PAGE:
Re: Cstring, string ,and char
On Tue, 19 Jun 2007 17:01:42 -0400, Joseph M. Newcomer
No, consider the scenario:
You implement a class and put it up on the corporate server.
I want to implement a friend class.
I cannot modify your code.
Under those conditions, you can't add member functions, either. Granting
friendship to another class or function is equivalent to adding a member
function in terms of granting access to an entity.
The notion that there is a single "implementor" of a class or that a given source file
represents the sole view of implementation is what is at issue here.
It is safe to assume that all class definitions are deficient. If they were complete,
they would be obsolete.
I don't think that follows at all. A class that provides an adequate public
interface can be extended indefinitely by inheritance and with non-member,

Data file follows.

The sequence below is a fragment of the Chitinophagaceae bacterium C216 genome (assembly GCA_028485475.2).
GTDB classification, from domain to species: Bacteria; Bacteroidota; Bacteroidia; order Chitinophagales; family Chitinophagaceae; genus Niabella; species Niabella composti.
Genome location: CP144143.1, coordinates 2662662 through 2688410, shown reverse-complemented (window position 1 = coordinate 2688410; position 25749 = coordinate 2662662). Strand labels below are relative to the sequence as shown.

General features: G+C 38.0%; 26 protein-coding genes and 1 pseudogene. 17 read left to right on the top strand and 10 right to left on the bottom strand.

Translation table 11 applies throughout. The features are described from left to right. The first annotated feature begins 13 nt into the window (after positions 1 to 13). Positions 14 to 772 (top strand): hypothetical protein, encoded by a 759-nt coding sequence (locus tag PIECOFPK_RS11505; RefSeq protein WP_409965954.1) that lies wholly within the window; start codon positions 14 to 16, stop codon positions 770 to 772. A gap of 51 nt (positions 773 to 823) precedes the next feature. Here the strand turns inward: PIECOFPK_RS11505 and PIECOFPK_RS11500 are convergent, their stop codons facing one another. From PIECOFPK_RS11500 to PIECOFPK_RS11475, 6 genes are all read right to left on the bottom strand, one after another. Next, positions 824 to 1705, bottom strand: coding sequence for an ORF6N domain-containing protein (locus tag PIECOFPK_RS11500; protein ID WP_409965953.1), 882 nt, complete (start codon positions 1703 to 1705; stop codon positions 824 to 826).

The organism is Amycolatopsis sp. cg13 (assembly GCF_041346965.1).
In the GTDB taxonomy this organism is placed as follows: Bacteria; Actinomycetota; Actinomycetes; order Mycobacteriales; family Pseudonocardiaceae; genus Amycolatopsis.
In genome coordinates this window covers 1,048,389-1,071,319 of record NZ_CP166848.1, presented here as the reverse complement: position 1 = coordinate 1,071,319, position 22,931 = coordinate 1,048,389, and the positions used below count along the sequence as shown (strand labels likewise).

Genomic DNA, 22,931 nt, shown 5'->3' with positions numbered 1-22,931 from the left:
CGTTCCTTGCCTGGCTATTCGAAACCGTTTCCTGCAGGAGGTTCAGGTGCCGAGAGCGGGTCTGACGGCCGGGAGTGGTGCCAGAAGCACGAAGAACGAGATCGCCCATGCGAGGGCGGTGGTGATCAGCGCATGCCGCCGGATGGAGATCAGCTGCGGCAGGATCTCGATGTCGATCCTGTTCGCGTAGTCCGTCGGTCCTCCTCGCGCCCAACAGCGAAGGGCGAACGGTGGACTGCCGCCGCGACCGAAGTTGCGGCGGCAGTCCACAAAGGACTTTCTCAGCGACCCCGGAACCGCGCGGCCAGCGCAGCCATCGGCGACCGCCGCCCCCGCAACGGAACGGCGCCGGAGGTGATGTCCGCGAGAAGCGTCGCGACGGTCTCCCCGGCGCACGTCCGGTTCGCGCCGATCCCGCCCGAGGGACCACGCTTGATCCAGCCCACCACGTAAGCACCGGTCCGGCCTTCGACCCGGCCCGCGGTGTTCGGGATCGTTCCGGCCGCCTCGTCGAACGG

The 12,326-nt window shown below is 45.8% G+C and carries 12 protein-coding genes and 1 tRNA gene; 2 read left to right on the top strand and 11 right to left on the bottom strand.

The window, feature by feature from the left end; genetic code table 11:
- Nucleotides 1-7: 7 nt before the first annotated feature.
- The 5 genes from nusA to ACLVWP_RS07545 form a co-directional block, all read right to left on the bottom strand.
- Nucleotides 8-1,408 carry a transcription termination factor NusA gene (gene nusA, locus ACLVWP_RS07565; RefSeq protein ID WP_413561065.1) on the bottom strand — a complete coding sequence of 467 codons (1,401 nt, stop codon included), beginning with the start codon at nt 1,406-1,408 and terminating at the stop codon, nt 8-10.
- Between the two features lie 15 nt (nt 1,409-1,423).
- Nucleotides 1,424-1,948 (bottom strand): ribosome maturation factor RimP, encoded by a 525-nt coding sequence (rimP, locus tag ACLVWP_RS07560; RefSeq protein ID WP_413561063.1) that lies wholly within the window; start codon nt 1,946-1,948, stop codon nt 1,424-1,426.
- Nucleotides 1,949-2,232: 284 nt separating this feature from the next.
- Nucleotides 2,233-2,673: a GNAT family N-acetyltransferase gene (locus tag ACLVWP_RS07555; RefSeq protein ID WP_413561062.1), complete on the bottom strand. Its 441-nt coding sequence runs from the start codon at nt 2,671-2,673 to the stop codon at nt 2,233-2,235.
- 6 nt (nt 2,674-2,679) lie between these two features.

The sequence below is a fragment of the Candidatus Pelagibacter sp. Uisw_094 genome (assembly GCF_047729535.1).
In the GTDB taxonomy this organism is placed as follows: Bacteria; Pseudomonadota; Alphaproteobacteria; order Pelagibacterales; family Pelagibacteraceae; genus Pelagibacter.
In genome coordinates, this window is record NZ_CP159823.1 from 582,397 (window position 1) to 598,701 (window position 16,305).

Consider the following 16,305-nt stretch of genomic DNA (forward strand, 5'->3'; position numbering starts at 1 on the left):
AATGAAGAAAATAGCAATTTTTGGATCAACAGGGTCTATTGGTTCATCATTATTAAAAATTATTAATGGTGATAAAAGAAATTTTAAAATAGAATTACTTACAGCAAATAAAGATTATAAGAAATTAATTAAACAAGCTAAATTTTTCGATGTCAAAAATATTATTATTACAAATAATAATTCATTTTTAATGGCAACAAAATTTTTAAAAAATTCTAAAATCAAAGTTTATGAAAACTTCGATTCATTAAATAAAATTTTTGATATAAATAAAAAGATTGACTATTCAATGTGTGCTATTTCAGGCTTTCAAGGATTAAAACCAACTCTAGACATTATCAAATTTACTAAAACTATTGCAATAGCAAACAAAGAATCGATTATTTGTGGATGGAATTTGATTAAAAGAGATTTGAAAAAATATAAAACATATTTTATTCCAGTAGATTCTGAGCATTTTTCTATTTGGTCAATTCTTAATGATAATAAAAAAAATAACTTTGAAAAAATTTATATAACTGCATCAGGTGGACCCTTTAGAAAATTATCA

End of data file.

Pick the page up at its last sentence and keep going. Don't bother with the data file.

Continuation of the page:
non-friend functions. In fact, there's a school of thought that says
non-member, non-friend functions increase encapsulation and should be
preferred to member functions and friends. See Scott Meyers' article here:
How Non-Member Functions Improve Encapsulation
More seriously, there is a fine point between what it means to extend a class and
"implement" a class.
I think the point is sharply defined. If you can modify the class
definition, you are an implementer. If you can only use the public
interface, you are a user, or "extender", if you prefer.
Visual C++ MVP